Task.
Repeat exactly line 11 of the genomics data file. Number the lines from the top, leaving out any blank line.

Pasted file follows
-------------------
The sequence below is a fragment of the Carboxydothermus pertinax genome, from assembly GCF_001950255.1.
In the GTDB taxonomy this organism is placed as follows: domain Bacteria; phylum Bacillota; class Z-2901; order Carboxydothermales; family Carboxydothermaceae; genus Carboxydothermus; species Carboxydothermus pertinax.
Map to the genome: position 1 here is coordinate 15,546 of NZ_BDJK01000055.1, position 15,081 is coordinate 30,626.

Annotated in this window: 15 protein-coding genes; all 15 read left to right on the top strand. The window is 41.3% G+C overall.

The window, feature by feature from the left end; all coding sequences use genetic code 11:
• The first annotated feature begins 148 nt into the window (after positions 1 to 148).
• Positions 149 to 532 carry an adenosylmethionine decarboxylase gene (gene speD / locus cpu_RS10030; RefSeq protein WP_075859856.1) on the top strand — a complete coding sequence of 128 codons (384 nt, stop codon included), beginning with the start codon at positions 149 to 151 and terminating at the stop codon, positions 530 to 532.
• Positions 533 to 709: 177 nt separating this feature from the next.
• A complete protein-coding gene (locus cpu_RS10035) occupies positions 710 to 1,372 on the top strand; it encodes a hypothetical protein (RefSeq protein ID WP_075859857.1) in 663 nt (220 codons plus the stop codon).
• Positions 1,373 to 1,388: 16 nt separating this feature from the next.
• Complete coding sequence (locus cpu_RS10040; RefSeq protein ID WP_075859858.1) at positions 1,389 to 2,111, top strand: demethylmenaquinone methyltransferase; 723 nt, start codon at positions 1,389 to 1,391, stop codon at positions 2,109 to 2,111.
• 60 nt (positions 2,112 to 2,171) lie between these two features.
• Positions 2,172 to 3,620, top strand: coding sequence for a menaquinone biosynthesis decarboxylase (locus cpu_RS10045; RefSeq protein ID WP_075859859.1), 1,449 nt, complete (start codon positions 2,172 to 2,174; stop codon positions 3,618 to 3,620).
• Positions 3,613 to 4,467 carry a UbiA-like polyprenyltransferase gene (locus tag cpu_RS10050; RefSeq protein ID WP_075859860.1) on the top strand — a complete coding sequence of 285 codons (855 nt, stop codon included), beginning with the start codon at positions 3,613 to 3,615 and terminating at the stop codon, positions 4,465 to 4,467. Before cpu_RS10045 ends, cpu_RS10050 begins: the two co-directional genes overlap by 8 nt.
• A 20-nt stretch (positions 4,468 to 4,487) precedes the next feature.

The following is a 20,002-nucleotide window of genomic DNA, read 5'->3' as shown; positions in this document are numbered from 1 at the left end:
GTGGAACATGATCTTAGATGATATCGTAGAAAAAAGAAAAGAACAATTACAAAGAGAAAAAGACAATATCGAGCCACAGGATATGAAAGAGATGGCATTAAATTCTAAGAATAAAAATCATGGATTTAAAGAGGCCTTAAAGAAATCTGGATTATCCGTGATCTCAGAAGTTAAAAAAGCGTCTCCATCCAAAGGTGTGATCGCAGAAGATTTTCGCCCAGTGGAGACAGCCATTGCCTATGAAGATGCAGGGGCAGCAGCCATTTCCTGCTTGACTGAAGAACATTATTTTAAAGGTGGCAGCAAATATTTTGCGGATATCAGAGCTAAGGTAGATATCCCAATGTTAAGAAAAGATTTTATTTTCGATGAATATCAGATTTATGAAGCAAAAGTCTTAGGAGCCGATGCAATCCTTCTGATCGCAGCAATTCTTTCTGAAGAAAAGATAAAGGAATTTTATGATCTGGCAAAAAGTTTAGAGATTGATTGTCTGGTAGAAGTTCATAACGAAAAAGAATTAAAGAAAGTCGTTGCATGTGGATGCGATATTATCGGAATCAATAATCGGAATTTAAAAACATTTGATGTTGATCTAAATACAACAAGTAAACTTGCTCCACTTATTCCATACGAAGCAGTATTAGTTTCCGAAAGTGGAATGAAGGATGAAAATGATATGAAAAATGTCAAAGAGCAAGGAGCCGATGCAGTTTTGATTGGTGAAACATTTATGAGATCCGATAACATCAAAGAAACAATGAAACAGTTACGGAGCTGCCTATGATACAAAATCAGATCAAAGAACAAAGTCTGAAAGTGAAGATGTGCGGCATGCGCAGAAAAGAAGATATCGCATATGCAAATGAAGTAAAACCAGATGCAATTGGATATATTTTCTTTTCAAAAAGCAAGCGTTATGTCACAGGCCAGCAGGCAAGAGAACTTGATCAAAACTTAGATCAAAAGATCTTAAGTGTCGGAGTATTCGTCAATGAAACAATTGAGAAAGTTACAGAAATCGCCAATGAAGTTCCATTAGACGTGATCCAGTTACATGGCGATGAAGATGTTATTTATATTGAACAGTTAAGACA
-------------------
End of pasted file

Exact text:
• Complete coding sequence (locus cpu_RS10040; RefSeq protein ID WP_075859858.1) at positions 1,389 to 2,111, top strand: demethylmenaquinone methyltransferase; 723 nt, start codon at positions 1,389 to 1,391, stop codon at positions 2,109 to 2,111.